Currently, North Korea’s engagement with ASEAN is limited to the ARF and Council for Security Cooperation in the Asia Pacific(CSCAP) at the Track One and Track Two levels. These platforms have been useful for North Korea to interact with other states. Following the breakdown of the Six-Party process in late 2008, the ARF has served as one of the few remaining channels of institutionalized contact on security issues for North Korea. Since the COVID-19 era has severely affected the North Korean economy, the timing is right for ASEAN to amalgamate Pyongyang into the regional economic expansion. Therefore, North Korea should be invited to be part of other ASEAN-led mechanisms, such as the East Asia Summit (EAS), the Regional Comprehensive Economic Partnership (RCEP) and the ASEAN Ministerial Meetings with Dialogue Partners. These platforms will provide a range of opportunities for North Korea to extend deeper regional security and economic engagement.
Despite the fact that North Korea had acceded to the Treaty of Amity and Cooperation in Southeast Asia (TAC), a prerequisite to become a dialogue partner, ASEAN previously rejected North Korea’s request to become a dialogue partner. It can be assumed the rejection was directly related to frequent North Korean missile tests.
In comparison to other regional organisations, ASEAN is better qualified than most to keep North Korea continually engaged as well as in providing a favourable setting for addressing the state’s legitimate concerns. To the North Koreans, ASEAN is seen as being impartial when dealing with Pyongyang. Against this backdrop, there is a diplomatic opportunity for ASEAN to play the role of a mediator in bring together Pyongyang, Seoul and the US.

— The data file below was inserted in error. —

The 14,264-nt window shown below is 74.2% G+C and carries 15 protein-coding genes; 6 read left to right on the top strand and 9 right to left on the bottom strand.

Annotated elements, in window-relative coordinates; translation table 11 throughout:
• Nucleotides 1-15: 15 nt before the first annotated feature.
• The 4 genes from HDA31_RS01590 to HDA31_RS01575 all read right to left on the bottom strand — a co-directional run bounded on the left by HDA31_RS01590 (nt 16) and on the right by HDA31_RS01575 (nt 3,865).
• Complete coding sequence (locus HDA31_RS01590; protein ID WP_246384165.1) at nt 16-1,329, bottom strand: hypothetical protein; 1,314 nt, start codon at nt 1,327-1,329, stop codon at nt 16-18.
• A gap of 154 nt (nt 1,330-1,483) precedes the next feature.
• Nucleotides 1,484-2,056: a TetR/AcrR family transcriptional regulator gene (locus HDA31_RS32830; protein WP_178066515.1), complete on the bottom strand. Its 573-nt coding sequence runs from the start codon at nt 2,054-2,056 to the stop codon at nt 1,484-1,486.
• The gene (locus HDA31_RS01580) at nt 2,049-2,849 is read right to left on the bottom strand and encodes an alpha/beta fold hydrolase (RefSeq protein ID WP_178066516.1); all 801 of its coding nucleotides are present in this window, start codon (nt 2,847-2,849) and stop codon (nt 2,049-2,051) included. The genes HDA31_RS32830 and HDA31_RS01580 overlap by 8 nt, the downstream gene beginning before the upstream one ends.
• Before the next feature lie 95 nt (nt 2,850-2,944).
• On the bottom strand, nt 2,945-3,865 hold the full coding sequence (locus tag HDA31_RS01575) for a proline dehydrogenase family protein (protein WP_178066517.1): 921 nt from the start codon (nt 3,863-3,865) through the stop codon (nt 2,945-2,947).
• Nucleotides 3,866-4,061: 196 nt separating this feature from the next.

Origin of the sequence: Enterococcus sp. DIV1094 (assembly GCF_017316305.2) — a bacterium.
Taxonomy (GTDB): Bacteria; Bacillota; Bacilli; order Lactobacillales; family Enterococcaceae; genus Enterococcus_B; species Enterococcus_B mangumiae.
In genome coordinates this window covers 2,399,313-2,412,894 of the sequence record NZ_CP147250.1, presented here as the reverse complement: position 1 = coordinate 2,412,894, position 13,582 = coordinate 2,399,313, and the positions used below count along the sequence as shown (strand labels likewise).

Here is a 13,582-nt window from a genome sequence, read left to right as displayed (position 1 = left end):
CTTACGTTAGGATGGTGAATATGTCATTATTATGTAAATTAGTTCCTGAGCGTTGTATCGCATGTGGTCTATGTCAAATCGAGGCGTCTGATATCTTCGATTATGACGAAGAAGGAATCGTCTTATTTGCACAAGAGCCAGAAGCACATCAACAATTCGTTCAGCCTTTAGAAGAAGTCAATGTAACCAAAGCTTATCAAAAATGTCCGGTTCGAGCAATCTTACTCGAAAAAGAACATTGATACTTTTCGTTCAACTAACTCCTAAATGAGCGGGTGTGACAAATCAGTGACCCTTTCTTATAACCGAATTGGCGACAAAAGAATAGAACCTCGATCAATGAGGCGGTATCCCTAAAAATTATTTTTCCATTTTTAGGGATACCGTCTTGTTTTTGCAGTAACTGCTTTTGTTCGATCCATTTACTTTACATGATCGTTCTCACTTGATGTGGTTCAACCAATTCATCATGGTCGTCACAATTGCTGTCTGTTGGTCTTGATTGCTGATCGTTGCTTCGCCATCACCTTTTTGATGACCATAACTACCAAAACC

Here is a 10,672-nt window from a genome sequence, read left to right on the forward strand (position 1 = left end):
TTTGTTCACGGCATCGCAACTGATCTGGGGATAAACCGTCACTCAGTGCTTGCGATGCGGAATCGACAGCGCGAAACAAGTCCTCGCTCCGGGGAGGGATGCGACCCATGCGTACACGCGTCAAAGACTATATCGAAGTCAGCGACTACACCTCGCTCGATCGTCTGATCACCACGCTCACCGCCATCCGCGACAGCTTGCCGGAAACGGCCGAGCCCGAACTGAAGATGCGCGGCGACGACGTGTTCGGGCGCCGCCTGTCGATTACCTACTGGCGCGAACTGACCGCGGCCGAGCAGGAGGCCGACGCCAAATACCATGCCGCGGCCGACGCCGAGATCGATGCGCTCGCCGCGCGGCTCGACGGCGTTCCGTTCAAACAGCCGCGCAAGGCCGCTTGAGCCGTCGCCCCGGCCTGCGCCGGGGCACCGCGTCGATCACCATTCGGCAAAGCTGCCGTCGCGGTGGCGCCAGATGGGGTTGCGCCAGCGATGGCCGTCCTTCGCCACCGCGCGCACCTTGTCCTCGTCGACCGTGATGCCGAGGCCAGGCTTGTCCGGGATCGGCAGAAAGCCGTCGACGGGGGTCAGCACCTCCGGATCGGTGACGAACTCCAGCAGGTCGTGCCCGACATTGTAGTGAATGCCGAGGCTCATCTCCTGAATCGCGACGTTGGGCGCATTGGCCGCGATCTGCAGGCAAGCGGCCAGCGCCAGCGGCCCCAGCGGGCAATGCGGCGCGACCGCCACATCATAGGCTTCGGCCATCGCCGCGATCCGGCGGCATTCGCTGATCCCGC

Since North Korea’s relations with both Seoul and Washington is at an all-time low, ASEAN should reconsider inviting North Korea as a dialogue partner or at least an observer. This will allow ASEAN to gain support from the international community to bring North Korea into the East Asian community vision. Such a move would certainly provide North Korea a strong rationale to participate and become a stakeholder in regional affairs. To avoid being alienated further, participation in ASEAN would give North Korea a chance to highlight its position, perceived threats and other areas of concern. In the long run, it could very well eliminate North Korean perceptions of insecurity and lack of trust towards the global community and might even give it the security guarantee it wants. A platform for active engagement, mediated by a neutral party, offers a slim chance that North Korea might return to the negotiating table as well be prepared to commit to a more staggered approach towards denuclearisation. For ASEAN to have an informed, sustainable and practical North Korea policy, it would require political will and South Korea’s institutionalised participation, which probably can be conducted within the context of the New Southern Policy. As North Korea’s participation grows in ASEAN, more likely than not, the state will be able to take advantage of newer opportunities that may lead it to concentrate more on economic development rather than building its nuclear capabilities further.